Support among Senate Democrats for a vote on legislation to build the Keystone oil pipeline is growing, raising pressure on Senate Majority Leader Harry ReidHarry ReidSanders and Schumer are right: Ellison for DNC chair The Hill's 12:30 Report Hopes rise for law to expand access to experimental drugs MORE (D-Nev.).
At least five Democrats say they would definitely vote in favor of legislation to build Keystone, while one other is seen as a “likely yes” vote.
All of the chamber’s Republicans would be expected to vote for the bill.
“There is building support in the Democratic Caucus to move forward on Keystone,” Sen. Mary Landrieu (D-La.) said Wednesday. “Many Democrats, like myself, believe this pipeline should have been built some time ago, so we are frustrated with the slowness of the process.”
Landrieu, who is one of the most vulnerable Democratic incumbents up for reelection this year, is one of the five definite “yes” votes.
She expressed hope on Wednesday that Reid would schedule a stand alone vote on a Keystone.
Reid is also considering a vote on a “sense of the Senate” resolution on Keystone, which would be nonbinding. He complained on Tuesday that Keystone proponents had been changing their demands on the measure.
Reid and Senate Minority Leader Mitch McConnell (R-Ky.) are trying to negotiate a deal that would allow for a Keystone vote.
McConnell said this week that he wants a binding vote on Keystone and isn’t interested in "a sense of the Senate" vote that would be attached to an energy efficiency bill headed to the Senate floor next week.
“We want a real vote on Keystone,” he said Tuesday.
But Republicans have not indicated if they would pursue a vote on the pipeline as an amendment to the energy efficiency bill or as stand-alone legislation.
Besides Landrieu, four other Senate Democrats are definite “yes” votes on a Keystone bill: Sens. Joe Manchin (W.Va.), Heidi Heitkamp (N.D.), Mark Pryor (Ark.) and Claire McCaskill (Mo.).
Another Democrat, Sen. Mark Begich (Alaska), is seen as a “likely yes” vote.
Like Landrieu, Begich and Pryor are up for reelection next year and are seen as vulnerable.
Allowing a vote on Keystone would allow all of those senators to tout their votes on the campaign trail. But if it is a vote to actually construct Keystone, rather than a sense of the Senate, it could complicate life for the White House.
White House press secretary Jay Carney on Wednesday urged the Senate not to hold a vote on Keystone.
“What I can tell you is, the president has long maintained that it is appropriate for a process like this to be separated from politics, and to be worked on and run out of the State Department, which has been the case through successive administrations of both parties,” Carney said at his daily briefing.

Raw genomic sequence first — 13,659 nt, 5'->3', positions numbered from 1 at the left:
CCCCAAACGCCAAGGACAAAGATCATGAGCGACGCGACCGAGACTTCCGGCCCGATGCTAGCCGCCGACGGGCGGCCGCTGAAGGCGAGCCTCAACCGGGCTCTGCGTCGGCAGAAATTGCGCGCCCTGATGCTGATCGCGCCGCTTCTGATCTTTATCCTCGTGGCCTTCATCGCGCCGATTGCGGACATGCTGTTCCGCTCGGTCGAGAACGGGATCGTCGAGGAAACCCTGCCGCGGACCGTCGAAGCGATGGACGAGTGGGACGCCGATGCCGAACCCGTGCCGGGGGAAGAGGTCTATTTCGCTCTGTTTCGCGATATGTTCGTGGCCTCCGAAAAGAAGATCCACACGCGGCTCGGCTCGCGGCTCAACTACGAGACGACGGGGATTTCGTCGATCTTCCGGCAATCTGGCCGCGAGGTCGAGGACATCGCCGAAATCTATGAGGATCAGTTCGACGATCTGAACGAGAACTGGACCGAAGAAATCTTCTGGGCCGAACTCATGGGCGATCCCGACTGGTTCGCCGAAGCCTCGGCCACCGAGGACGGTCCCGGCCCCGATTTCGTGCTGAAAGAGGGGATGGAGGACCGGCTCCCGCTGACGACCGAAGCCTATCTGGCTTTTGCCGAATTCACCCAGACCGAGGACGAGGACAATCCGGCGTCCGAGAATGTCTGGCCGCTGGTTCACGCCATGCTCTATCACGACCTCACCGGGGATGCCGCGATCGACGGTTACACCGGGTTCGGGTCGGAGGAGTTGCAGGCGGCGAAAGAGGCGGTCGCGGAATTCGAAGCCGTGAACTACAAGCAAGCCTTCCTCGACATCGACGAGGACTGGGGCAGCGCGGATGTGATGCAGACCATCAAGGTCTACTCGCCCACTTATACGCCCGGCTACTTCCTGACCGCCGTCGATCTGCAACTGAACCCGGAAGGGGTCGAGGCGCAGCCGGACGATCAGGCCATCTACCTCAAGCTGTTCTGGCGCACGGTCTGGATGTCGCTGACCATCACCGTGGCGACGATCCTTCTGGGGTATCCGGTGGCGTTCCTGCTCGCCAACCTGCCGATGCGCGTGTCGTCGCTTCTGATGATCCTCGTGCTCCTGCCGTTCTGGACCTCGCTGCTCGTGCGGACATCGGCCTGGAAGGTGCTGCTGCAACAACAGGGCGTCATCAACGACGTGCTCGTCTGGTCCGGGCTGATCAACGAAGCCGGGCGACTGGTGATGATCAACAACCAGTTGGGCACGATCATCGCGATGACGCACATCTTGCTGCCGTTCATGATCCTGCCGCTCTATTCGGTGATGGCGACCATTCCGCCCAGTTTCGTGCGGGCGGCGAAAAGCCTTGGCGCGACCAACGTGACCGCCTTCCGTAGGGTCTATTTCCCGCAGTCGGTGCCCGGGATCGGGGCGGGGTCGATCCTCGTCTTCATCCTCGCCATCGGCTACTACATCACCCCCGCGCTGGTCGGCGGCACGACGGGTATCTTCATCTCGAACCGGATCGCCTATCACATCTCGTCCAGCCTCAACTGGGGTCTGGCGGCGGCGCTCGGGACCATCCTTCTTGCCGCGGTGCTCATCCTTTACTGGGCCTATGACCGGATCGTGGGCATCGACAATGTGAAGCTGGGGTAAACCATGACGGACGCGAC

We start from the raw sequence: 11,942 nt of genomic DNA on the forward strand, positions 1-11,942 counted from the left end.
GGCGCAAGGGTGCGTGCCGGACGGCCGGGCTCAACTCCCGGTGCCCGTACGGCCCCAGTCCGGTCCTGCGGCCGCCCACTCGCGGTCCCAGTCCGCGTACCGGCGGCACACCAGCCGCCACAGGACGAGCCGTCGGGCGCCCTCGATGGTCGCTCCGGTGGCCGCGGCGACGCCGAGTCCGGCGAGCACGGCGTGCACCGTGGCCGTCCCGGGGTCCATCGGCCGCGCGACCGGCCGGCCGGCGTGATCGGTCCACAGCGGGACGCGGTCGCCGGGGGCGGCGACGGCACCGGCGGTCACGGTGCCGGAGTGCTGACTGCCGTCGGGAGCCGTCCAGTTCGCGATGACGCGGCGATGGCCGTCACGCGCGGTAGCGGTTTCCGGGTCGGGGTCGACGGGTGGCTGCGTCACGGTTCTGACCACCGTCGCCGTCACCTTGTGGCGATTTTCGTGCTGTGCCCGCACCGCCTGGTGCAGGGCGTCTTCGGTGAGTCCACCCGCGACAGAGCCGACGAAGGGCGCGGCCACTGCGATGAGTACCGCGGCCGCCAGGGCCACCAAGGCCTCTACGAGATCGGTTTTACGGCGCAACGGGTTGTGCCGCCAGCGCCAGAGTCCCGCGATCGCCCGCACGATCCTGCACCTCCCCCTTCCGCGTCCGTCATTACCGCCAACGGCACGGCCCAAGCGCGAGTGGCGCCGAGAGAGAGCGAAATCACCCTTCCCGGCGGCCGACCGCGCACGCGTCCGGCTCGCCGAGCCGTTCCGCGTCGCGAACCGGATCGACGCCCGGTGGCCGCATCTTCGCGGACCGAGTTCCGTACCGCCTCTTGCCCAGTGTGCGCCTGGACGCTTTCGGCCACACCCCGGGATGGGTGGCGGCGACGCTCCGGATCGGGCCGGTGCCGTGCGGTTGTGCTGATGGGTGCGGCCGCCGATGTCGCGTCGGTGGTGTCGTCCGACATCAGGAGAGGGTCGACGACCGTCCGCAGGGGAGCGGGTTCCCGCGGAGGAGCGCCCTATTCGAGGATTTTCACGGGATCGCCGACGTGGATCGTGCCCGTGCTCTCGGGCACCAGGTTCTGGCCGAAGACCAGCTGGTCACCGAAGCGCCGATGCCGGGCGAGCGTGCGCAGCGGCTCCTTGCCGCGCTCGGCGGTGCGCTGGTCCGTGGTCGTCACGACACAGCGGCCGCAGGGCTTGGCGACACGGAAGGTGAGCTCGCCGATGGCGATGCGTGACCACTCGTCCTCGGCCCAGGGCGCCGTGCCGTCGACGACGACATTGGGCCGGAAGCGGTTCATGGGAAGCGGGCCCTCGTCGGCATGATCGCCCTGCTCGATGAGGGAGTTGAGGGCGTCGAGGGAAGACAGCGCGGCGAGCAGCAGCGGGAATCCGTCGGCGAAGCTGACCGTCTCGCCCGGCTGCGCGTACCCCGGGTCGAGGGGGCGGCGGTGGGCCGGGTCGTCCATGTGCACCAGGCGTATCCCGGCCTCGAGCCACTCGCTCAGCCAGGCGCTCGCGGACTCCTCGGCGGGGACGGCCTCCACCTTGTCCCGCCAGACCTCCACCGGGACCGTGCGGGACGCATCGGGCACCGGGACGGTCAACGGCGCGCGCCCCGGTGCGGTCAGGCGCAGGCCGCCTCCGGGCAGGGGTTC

“And what we’ve seen in the past when Congress has passed legislation, it has actually slowed the process down. So we believe that this has to be run by the book outside of politics, and that’s the way it’s being run,” Carney said.
Landrieu and others are hopeful that they can get more Democratic votes in favor of legislation to build Keystone.
Democratic Sens. Kay Hagan (N.C.), Mark Warner (Va.), Joe Donnelly (Ind.), Jon Tester (Mont.) and John Walsh (Mont.) all signed a letter to President Obama calling for a firm deadline on the administration’s review of whether to build the proposed pipeline, which would carry crude from Alberta, Canada, oil sands to Gulf Coast refineries.
At press time, those senators’ offices had not responded to questions on whether they would definitely vote in favor of legislation calling on the administration to build Keystone.
Landrieu also said she could vote against the energy bill, one of the few pieces of legislation seen as having a chance to reach the president’s desk, if she does not get the vote she wants on Keystone.
“I am working hard to bring energy efficiency forward but will not be able to do so unless we have a stand-alone vote on Keystone,” she said.
Sens. Jeanne Shaheen (D-N.H.) and Rob Portman (R-Ohio), co-authors of the energy efficiency bill, have said they are hoping to keep amendments to their bill limited to energy issues.
Despite the strong push to get a vote on Keystone, Shaheen doesn’t think it will bring the bill down.
“I’m happy to have a debate on energy issues; it’s a good thing, but we are still negotiating what might be offered in amendments,” Shaheen said.
“I think everybody is interested in trying to see the bill move forward, so the discussion around Keystone is happening in that context,” she added.